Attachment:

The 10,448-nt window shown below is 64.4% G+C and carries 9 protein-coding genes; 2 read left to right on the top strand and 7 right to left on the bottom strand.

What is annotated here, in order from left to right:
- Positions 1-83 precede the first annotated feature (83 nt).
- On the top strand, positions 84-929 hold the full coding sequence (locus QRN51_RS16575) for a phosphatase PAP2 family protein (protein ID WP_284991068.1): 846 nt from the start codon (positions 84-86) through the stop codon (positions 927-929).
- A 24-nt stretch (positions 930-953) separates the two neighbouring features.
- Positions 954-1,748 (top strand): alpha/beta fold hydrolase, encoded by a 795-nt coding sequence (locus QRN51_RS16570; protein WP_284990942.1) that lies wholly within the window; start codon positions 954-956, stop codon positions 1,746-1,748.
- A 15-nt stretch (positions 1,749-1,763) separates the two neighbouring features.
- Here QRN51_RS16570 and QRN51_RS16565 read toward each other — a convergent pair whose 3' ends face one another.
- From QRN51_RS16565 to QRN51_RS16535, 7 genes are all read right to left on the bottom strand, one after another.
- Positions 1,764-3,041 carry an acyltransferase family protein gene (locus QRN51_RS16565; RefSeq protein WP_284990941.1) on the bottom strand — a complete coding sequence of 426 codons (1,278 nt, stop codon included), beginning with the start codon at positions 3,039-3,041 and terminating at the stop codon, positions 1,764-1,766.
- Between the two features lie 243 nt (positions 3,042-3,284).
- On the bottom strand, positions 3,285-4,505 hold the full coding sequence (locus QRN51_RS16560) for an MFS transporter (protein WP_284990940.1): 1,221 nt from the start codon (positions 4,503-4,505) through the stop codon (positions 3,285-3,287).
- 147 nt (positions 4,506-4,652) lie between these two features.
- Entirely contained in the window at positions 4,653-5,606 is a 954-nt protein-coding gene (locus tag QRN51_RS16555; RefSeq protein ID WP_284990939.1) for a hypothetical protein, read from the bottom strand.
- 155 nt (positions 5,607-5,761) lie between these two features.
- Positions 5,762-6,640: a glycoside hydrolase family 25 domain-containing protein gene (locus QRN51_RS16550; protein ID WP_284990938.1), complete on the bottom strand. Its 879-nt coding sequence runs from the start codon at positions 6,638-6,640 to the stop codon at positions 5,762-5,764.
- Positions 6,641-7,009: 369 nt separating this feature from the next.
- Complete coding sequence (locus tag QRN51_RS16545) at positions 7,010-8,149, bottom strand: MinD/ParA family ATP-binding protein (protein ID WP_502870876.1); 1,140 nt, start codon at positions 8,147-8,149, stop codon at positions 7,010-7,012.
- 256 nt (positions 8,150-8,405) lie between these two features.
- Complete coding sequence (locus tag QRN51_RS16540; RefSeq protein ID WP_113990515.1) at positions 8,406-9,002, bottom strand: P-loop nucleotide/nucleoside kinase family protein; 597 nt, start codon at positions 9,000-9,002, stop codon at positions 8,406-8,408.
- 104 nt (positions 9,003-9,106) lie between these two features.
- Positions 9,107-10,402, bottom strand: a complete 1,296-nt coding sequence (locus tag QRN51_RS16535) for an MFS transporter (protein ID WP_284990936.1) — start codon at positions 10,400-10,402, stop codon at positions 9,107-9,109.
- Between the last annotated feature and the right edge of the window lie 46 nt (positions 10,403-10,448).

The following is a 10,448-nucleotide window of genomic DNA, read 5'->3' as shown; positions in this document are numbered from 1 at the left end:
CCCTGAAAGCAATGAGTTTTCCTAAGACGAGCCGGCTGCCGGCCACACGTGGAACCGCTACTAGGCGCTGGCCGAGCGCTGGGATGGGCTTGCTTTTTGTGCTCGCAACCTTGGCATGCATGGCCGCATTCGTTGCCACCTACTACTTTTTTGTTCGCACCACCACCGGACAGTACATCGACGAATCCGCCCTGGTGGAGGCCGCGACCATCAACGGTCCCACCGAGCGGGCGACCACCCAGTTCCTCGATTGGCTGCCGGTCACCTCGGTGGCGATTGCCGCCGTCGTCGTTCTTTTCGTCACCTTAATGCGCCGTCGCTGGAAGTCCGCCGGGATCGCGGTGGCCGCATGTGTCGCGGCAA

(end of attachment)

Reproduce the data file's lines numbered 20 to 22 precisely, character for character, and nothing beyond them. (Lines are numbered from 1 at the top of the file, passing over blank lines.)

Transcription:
- Complete coding sequence (locus tag QRN51_RS16540; RefSeq protein ID WP_113990515.1) at positions 8,406-9,002, bottom strand: P-loop nucleotide/nucleoside kinase family protein; 597 nt, start codon at positions 9,000-9,002, stop codon at positions 8,406-8,408.
- 104 nt (positions 9,003-9,106) lie between these two features.
- Positions 9,107-10,402, bottom strand: a complete 1,296-nt coding sequence (locus tag QRN51_RS16535) for an MFS transporter (protein ID WP_284990936.1) — start codon at positions 10,400-10,402, stop codon at positions 9,107-9,109.